Last week Cordie thought up a fun liver and hydrogen peroxide enzyme experiment. The idea is an interesting extension of elephant toothpaste. And it extends the chemistry learning into biology (useful for homeschool records).
When we make elephant toothpaste we use yeast as a catalyst in the breakdown of hydrogen peroxide into water and oxygen gas. By adding soap and food dye, we get oodles of colourful foam that make for a fun and memorable science lesson.
Cordie recently discovered that liver also contains a catalyst which breaks down hydrogen peroxide. She decided to try to inflate a balloon with the gas produced and to test it for oxygen. (Is it just my kids that love experiments where they get to play with fire?)
You can watch Cordie demonstrating her experiment in the video [4:39] below (with crumpet cameo from Jasper).
What you need
Liver (we used about 200g)
Hydrogen peroxide (we used about 75ml / 1/3 cup of 9% / 30 vol)
Small plastic water bottle
Peg or clip
If you want to test for oxygen you’ll also need:
Splint (thin piece of wood)
What you do
1. Chop the liver and put it into the bottle
2. Pour the hydrogen peroxide into the balloon via the funnel
3. Carefully put the neck of the balloon over the bottle so that the hydrogen peroxide pours onto the liver
4. Hold the balloon in place as it inflates with gas, then clip it closed
5. If you want to test the gas, light the splint then extinguish the flame. Immediately insert the still-glowing splint into the bottle
As soon as the hydrogen peroxide touches the liver, foam appears and the bottle gets warm. After a few seconds the balloon begins to inflate.
When you lower the glowing splint into the bottle, the flame rekindles. (My kids’ favourite bit!) There should be enough oxygen to do this over and over again.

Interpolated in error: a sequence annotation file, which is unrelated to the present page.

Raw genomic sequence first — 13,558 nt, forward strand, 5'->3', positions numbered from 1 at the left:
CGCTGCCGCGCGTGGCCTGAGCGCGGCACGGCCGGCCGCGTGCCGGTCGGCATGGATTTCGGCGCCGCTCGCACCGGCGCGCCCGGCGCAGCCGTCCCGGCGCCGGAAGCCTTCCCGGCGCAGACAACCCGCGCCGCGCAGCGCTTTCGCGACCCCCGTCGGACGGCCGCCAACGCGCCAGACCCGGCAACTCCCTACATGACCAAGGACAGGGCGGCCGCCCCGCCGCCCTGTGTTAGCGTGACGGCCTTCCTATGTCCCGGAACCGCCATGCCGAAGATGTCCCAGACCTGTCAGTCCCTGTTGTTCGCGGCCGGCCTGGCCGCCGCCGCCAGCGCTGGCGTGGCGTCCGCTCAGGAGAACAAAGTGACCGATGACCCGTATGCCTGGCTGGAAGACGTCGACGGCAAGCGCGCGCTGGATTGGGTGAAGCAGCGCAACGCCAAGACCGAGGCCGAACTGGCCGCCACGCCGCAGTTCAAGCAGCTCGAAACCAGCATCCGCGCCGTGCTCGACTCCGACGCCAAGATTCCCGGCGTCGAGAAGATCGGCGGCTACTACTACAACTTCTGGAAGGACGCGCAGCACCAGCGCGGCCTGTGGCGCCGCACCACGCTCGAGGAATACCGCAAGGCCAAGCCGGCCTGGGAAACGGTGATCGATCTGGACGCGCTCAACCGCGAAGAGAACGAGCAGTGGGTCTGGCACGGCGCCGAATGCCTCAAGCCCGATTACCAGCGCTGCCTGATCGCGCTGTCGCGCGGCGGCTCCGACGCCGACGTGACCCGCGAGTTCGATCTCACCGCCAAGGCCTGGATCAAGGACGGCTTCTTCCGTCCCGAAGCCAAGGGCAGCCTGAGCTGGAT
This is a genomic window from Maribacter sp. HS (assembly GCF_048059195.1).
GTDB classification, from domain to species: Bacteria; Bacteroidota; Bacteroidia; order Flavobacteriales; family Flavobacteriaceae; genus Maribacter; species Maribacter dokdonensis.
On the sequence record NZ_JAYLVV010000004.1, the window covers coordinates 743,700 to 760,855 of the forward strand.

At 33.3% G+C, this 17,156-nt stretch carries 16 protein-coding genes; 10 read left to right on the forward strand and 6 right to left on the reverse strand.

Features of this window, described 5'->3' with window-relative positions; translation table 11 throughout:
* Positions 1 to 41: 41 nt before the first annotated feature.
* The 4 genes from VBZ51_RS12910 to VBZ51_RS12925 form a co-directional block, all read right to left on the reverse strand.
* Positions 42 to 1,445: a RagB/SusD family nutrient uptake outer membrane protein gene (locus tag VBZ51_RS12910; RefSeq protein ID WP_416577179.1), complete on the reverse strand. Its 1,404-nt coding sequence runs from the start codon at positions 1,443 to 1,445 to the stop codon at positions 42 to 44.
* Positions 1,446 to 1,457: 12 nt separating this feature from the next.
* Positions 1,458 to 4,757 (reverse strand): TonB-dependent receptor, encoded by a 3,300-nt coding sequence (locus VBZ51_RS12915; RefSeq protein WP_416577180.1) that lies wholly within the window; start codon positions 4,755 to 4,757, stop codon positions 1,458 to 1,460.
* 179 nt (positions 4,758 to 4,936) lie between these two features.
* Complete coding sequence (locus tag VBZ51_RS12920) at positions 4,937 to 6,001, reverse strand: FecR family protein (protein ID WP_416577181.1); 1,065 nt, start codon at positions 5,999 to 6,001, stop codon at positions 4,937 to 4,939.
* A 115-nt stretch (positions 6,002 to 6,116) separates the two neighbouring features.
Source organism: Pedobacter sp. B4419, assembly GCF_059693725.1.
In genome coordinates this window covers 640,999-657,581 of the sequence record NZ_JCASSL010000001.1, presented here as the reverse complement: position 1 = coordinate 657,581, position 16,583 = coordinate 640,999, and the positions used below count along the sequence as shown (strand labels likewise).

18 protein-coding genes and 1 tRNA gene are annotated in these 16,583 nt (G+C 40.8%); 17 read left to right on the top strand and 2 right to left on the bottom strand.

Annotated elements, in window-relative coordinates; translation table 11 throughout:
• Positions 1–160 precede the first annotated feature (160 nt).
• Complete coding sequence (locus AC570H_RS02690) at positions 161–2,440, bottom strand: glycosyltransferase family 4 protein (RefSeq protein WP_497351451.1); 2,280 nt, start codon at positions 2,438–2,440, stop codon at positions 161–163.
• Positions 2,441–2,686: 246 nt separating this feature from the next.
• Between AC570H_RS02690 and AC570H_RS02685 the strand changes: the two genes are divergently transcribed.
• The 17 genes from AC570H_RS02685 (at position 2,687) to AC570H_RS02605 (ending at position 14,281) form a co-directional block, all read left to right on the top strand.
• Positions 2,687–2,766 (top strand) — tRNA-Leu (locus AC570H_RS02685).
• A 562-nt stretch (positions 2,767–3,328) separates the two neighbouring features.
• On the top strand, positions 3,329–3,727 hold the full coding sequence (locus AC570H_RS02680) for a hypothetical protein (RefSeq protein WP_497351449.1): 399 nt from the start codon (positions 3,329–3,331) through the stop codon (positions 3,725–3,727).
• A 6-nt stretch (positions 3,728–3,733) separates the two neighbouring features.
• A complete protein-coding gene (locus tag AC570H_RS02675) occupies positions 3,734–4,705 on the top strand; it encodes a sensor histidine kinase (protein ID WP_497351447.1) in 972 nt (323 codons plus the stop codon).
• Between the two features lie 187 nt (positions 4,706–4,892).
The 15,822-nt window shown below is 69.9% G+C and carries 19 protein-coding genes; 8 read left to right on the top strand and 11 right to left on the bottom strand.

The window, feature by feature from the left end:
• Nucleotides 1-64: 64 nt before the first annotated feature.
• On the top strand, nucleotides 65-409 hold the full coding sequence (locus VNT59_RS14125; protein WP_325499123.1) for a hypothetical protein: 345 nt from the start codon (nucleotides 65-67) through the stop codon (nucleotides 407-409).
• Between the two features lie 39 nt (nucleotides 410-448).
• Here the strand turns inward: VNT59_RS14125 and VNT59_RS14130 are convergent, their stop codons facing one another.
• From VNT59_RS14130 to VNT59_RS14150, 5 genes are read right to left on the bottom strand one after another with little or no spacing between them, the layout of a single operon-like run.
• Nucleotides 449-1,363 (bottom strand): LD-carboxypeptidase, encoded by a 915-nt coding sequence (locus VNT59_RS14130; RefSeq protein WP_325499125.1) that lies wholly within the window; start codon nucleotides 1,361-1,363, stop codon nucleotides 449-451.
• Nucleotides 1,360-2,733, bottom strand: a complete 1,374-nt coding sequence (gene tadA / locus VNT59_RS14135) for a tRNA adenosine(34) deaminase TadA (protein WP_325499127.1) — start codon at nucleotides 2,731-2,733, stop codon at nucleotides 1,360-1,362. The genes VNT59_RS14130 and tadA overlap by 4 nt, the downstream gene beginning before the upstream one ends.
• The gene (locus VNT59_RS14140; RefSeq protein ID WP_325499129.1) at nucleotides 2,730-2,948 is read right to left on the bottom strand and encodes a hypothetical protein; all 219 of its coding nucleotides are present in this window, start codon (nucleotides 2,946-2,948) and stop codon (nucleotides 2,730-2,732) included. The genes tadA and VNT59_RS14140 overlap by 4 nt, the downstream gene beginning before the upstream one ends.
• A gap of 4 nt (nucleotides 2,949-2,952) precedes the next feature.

Just as with elephant toothpaste, the hydrogen peroxide is broken down into water and oxygen in the presence of a catalyst. (A catalyst speeds up chemical reactions without being changed itself.) The reaction is exothermic – it produces heat.
2H2O2 —-> 2H2O + O2
Liver contains a biological catalyst, the enzyme catalase.
Just as the liver in our experiment breaks down a poisonous chemical into harmless substances, an animal’s liver breaks down toxins and renders them harmless.
Take it further
Heat and cold affect how enzymes work. In Cordie’s science class she timed her experiments using boiled and frozen liver alongside liver at room temperature.
BBC Bitesize – Webpage and video about liver, hydrogen peroxide and enzymes
How to make elephant toothpaste
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Do let me know if you try this. I love hearing from you. 🙂
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20 thoughts on “Enzyme Science Fun – Inflate a Balloon With Liver & Hydrogen Peroxide”
This is fantastic! !
I’m gonna confess, I would not have thought of doing this at all. Very cool.
Me neither, Ticia. It’s very cool when kids start setting up their own experiments, isn’t it?
I am sorry, but you lost me at liver. :p
And what are you feeding Cordie … wow she has sprung up and looks so much more mature … I think you notice it with the girls more so. Mine are so different these days.
I know! I think she’s going to get taller than my 1.73m this year. I’m already wearing her cast offs.?
LOL, Lisa. Yeah it was a rather yucky one!
I have no idea what it all meant (I have the least scientific brain in the world) but it was very impressive!
LOL, Lucy! Thanks. 🙂
This was super impressive!
I think we may need to try this.
I love how it demonstrates how a liver can detoxify something. Fabulous!
Thanks, M. It’s very cool, isn’t it? 🙂
A great experiment! Love the hands-on learning!
Gotta love the video instruction! Easy project to do.
Thanks for reading and commenting, Nita. Yes it was surprisingly easy, if a little icky!
So cool! Tell Cordie I was very impressed with her experiment and loved being able to watch the video showing how she did it. I plan to show my three youngest (12, 9, and 7); I’m sure they’ll want to recreate this!
Thanks, Marla. I’ll tell Cordie. 🙂 Let me know how it goes if your children try it!
Hi thanks for this liver h202 experiment, i substituted the liver for raw potatoes. The reaction did inflate the balloon on top of the bottle. But when I lit a splint e.g. a pencil and extinguished it, but still having a glow, i was unable to relight the pencil after placing it in the bottle.
Do you have any suggestions why this didn’t work for me?